Father's Day Grilling: Eat These Asian Baby Back Ribs With Plenty of Paper Napkins
By Katie Workman on June 12, 2013
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I created this recipe as my Father’s Day gift to my husband Gary, who loves ribs more than anyone else I know, with the exception of my own father. My kids are no slouch in the rib-loving department either. Below is a photo of Jack when he was about 1 1/2, eating his first rib. In it he looks simultaneously surprised and perplexed and ecstatic, and maybe a little drunk. In my mind the caption for this photo was always, “For the love of God, where have you people been hiding the pork?”
If you have a food processor, small or large, this marinade comes together in a flash. If you are a cutting board-and-knife kind of a cook, then it will take a tiny bit longer, but it’s still an extraordinarily simple and flavorful sauce.
I almost feel like paper napkins should be listed in the actual ingredient list, since they are so critical to the enjoyment of this dish. These are great eaten outside, with no white clothes or tablecloths or cushions in sight. These are great with potato salad, or mashed potatoes, and a salad with Japanese Restaurant Dressing or sautéed spring greens. And for the grown-ups, a cold beer.
You can reheat leftover ribs in a 300°F oven for 15 minutes. This recipes multiplies easily.
Image: Courtesy of The Mom 100
3 cloves garlic
3 scallions, trimmed
¾ cup hoisin sauce
½ cup ketchup
¼ cup rice wine or cider vinegar
½ cup low-sodium soy sauce (or 1/3 cup regular soy sauce plus 2 tablespoons water)
1/3 cup mirin or dry sherry
½ cup honey
2 racks (4 to 5 pounds) baby back ribs (see Tip 1)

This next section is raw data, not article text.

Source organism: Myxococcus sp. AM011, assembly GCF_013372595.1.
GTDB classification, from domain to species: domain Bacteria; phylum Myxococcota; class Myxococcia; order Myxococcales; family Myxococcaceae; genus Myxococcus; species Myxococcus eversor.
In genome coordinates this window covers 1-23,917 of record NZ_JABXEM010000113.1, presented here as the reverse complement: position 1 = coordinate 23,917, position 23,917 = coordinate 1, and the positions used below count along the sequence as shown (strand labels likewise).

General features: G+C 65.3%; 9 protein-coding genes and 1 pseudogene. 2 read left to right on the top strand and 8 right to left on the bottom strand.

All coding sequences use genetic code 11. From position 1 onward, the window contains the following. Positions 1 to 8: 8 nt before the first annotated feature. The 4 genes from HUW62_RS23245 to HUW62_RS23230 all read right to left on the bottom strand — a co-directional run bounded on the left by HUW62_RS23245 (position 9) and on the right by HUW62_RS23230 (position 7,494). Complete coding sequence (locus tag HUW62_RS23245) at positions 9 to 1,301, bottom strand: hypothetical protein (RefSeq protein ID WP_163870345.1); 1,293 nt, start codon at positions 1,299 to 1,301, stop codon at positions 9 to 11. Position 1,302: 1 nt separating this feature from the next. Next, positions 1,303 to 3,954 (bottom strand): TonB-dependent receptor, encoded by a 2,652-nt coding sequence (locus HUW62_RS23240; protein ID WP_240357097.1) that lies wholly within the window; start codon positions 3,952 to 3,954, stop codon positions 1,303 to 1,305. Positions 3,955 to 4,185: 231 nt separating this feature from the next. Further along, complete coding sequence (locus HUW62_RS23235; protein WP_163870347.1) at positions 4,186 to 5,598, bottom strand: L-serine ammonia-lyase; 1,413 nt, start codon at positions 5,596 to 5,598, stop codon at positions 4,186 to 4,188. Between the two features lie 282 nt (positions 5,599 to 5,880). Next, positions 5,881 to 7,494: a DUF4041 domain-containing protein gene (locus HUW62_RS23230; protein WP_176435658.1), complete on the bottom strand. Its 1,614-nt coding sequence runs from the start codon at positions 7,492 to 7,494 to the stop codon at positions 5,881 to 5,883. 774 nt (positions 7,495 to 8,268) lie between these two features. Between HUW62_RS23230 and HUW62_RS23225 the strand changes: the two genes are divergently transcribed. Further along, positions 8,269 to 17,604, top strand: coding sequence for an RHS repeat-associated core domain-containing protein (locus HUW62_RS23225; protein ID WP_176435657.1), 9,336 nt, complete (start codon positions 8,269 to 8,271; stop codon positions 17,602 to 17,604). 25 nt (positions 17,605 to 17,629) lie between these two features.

1. In a food processor or blender, first finely mince the garlic and scallions. Add the hoisin, ketchup, vinegar, soy sauce, mirin or dry sherry, and honey, and process until well blended.
2. Pour the sauce into a saucepan and bring to a simmer over medium-low heat (see Note). Simmer for 5 minutes to develop and marry the flavors, then let cool slightly.
3. Pour the sauce into a plastic container with a lid, large enough to hold the ribs, or it’s quite handy to marinate the ribs in a large heavy-duty zipper-top bag. Add the ribs to the marinade and turn so they are well coated. Marinate the ribs for at least 4 hours and up to 1 day in the fridge (or not; see Note again).
4. To bake the ribs and finish them on the grill, preheat the oven to 300°F. Place the ribs meaty side up, in two rimmed baking sheets that have been lined with aluminum foil (you do not want to skip this step). Bake the ribs for 1 hour. Shortly before the hour is up, preheat the grill to medium (see Tip 2).
5. Arrange the ribs on the grill, meatier side down to start, and grill for about 20 minutes, turning the ribs frequently so they won’t burn, and basting them with any marinade that remains in the pan as you go. Don’t wander away. Remove the ribs from the grill and let them sit for about 5 or 10 minutes before slicing them. Serve hot or warm.
Say you didn’t have the time to heat and cool the sauce. And say you didn’t have the time to marinate the ribs for 4 to 12 hours. You are still going to make some fine ribs. Skip the heating and cooling part and just use the blended marinade as is. You could also reduce the marinating time in the fridge--the flavors won’t penetrate the meat so deeply, but that’s OK.
You can also do this with 4 or 5 pounds of larger spareribs, just cook them for about 2 hours in the oven before grilling them, or cranking up the heat.
To cook the ribs completely in the oven, simply raise the heat to 400°F at the end of the hour, and let them go for another 30 minutes, giving them a good baste or two toward the end, and watching carefully to see that they don’t burn.
Or you can cook the ribs completely on the grill, but given the significant sugar content in this sauce, this requires some vigilance on your part. Either preheat a gas grill to medium-low, or set up a charcoal grill for indirect grilling. Arrange the ribs on the grill but NOT over the direct flame, with the meaty side up to start, and grill them for an hour, turning them frequently, and watching closely for flare-ups.
by Kalyn Denny
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